The important thing to know about the flowage is that these are shared lands – the camping opportunities and the boat landings. The Wisconsin DNR manages eleven of the 18 campsites with one of them under U.S. Forest Service ownership. They are all available for free on a first-come, first-served basis with one exception – Cedar Tops West – which is reservable for those with disabilities by contacting the Hayward DNR Office . If it’s not occupied, it can be used first come, first served. The other seven sites, situated on six different islands, are Lac Courte Oreilles (LCO) tribal-owned lands. Camping on these islands require a fee and are available by reservation.
All of these sites are remote, so share your plan with others and be prepared to practice pack-in, pack-out, Leave-No-Trace ethics. From time to time, campsites may close or be relocated to protect wildlife habitat or natural vegetation.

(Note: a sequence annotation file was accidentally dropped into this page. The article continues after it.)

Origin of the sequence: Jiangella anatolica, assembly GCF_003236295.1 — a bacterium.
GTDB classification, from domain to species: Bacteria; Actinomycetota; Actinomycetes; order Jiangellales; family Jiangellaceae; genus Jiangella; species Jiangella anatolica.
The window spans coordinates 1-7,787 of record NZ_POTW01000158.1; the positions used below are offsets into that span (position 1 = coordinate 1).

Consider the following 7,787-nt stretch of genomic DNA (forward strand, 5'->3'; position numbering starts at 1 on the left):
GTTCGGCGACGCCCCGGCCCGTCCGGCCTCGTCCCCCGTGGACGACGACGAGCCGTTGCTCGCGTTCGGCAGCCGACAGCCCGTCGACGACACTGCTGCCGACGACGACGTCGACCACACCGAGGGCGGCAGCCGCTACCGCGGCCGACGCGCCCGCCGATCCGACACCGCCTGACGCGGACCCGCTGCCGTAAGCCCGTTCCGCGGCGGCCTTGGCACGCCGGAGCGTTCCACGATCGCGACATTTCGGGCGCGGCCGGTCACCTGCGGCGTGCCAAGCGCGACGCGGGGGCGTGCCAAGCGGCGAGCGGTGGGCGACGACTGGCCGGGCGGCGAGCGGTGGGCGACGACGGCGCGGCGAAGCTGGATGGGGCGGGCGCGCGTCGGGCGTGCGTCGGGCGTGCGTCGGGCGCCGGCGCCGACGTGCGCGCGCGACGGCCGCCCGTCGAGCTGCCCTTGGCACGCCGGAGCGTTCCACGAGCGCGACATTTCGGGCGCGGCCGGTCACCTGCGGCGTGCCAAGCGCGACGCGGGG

There are also six boat landings with varying degrees of facilities but are open to the public. Four are owned by the Wisconsin DNR, one by the Lac Courte Oreilles Tribe and one by the Town of Hayward.
Island Campground – No Fees: Wisconsin DNR and USFS Sites | First Come, First Served 11 Sites. 1 Site, Cedar Tops West, is reservable by phone for those with disabilities. Facilities: Open-air latrine, picnic table and fire ring.
Island Camping – With Fees: LCO Sites | Call to Reserve a Site 6 Sites. All reservable. Facilities: Open-air latrine, picnic table and fire ring.
Paddling the Chippewa Flowage: The flowage is huge so even when there is heavy powerboat traffic it rarely feels crowded or too busy, even in the peak of summer (though it does affect the natural ambiance, so silent sport enthusiasts may be less than enthused). From the numerous islands and points to the bays, bogs and channels, there’s much to discover along the tree-lined banks. Wildlife is common as deer, otter, bald eagles, osprey, loon, blue heron, mergansers and sometimes the occasional black bear or wolf inhabit the area. If you fish, bring a pole, because aside from musky, the flowage is stocked with walleye, northern pike, bass, crappie and panfish.